Bank economists expect the Government’s books to stay in the black over the next five years, but warn it’ll have little wiggle room as it follows through on its spending commitments while reducing debt.
They believe Treasury’s Half-Year Economic and Fiscal Update (HYEFU), released on Thursday, will show there’s room to accommodate the Government’s promises - even if surpluses are smaller and debt levels larger than previously forecasted.
ANZ’s senior economist, Phil Borkin, says, “The big issue for us is that we suspect the figures won’t show a great deal of wriggle room.
“At face value the broad spirit of the numbers will look good. New Zealand’s fiscal accounts will still be strong relative to many international peers, and that should not be discounted.
“However, a lot hinges on the economy continuing to perform well.
“Given our more circumspect views on the growth outlook, risks to costs that are really pointed only one way, and the realities of keeping coalition partners happy, there is not a lot of room to manoeuvre if things don’t go entirely to plan (which things seldom do).
“It sets the scene for some fiscal slippage, forcing the Government to either ease back on its fiscal targets or look at reprioritising some of its spending plans.
“We suspect it will focus on the latter, which means after what is likely to be a boomer of a 2018 Budget, things could get tighter from Budgets 2019 and beyond.”
Targets & spending plans
The Government’s fiscal targets include:
- Reducing net Crown debt from 22% to 20% of GDP by 2022;
- Maintaining expenditure at around 30% of GDP;
- Delivering sustainable operating surpluses across an economic cycle;
- Resuming contributions to the New Zealand Superannuation Fund;
- Rejecting the previous government’s tax cuts and reviewing the tax system.
Some of the Government’s major spending plans include:
- Introducing a major Families Package, including a boost to Working for Families, introducing a payment for children under three, contributing to super-annuitants’ and beneficiaries power bills, and boosting the Accommodation Supplement;
- Building 100,000 affordable homes for first home buyers over the next 10 years;
- Providing fees-free tertiary education and training and increasing student loan living cost limits and allowances;
- Extending Paid Parental Leave from 18 to 26 weeks;
- Investing more in the health sector;
- Investing in light rail from Auckland’s CBD to the airport.
ANZ expects Treasury will have to cut its projected operating balance excluding gains and losses (OBEGAL) from 1% to 0.8% of GDP for the year to June 2018. Going through to 2022, it sees Treasury reducing its OBEGAL from 2.4% to 1.6% of GDP.
ASB isn’t as upbeat. It expects the OBEGAL will only reach 1.0% of GDP by 2022.
Yet both ASB and ANZ have confidence in Crown debt falling to 20% of GDP by 2022. Under the National-led Government, Treasury had expected this point to be reached by 2020.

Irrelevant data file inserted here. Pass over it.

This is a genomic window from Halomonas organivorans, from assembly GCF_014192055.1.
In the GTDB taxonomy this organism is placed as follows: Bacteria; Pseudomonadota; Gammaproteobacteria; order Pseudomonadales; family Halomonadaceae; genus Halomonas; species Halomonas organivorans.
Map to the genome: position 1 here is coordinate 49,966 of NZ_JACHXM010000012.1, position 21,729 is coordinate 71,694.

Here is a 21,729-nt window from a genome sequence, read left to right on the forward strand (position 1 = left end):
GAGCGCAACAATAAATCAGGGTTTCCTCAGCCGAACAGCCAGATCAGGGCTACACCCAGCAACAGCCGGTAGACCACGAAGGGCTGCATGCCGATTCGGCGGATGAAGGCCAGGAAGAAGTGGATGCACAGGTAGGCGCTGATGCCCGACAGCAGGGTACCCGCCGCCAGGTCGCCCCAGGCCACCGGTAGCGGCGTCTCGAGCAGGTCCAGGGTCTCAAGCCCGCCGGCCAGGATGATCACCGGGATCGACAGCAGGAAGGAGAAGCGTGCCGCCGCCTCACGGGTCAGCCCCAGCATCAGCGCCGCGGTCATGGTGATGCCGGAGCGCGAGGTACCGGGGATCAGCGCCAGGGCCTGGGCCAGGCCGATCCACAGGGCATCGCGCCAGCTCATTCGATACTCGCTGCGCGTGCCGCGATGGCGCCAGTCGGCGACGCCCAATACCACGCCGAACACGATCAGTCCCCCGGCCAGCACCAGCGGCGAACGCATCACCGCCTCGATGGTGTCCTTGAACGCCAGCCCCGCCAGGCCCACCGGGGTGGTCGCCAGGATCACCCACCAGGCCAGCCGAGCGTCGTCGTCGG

ASB economists say: “Indeed, the economic outlook has deteriorated since the PREFU [Pre-Election Economic and Fiscal Update] back in August.
“Our forecasts show lower growth than the Treasury’s, particularly over 2018/19.
“However, we are more optimistic around wage growth than the Treasury was back in the PREFU, given the minimum wage increases and changes to migration policy.”
Both banks’ economists see higher debt levels translating into a larger bond tender programme.
ASB economists expect $12 billion of extra bonds will be issued over five years, while ANZ’s Borkin believes an extra $8 billion will be issued.
“We don’t see too many issues with the market absorbing that,” he says.
“On top of that, we suspect the Treasury will continue to project a reasonably solid economic outlook.
“Within the PREFU, the Treasury forecast strong real GDP growth of 3.2% and 3.7% in the years to June 2018 and 2019 respectively. Nominal GDP growth was forecast to average close to 5% per year over the next five years.
“While it is possible that near-term growth forecasts are downgraded modestly, we think the Treasury will maintain an upbeat medium-term prognosis. That sets the scene for a still-decent profile for revenue growth.”
Finance Minister Grant Robertson has reiterated his prudence, on Monday referring to his Presbyterian roots in a speech to the Auckland Chamber of Commerce.
“This twin approach of investing to deliver social justice while being responsible with our finances very much mirrors who I am and my background,” he says.
“We can pay for the plans we have made and the policies in the agreements we have signed. But there are still other cost pressures to meet and programmes to deliver.
“I have asked my Ministerial colleagues to re-assess current programmes to ensure they match this Government’s priorities and are value for money. Any such re-prioritisations will be reinvested to meet the cost pressures we face.”